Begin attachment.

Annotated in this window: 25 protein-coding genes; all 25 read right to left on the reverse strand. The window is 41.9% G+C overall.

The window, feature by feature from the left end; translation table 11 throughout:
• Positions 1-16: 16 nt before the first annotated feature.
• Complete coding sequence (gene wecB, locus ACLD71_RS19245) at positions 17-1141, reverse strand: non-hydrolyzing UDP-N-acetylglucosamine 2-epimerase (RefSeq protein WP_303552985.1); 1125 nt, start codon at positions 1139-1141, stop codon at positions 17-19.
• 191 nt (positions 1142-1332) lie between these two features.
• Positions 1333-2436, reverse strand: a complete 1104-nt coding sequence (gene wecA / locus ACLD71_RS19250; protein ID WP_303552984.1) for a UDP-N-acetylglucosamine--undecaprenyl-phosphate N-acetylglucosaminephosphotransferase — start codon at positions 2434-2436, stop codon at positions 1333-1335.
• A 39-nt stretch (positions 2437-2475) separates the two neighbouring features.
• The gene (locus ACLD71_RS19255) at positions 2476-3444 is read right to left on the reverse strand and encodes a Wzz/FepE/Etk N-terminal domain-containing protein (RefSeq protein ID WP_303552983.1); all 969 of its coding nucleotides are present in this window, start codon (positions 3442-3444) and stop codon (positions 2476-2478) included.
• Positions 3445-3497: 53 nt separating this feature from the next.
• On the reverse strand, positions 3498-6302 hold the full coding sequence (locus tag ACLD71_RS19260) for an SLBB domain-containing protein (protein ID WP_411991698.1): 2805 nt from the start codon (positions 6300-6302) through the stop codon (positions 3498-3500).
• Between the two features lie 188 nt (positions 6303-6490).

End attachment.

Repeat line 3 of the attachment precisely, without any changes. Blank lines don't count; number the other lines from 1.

• Positions 1-16: 16 nt before the first annotated feature.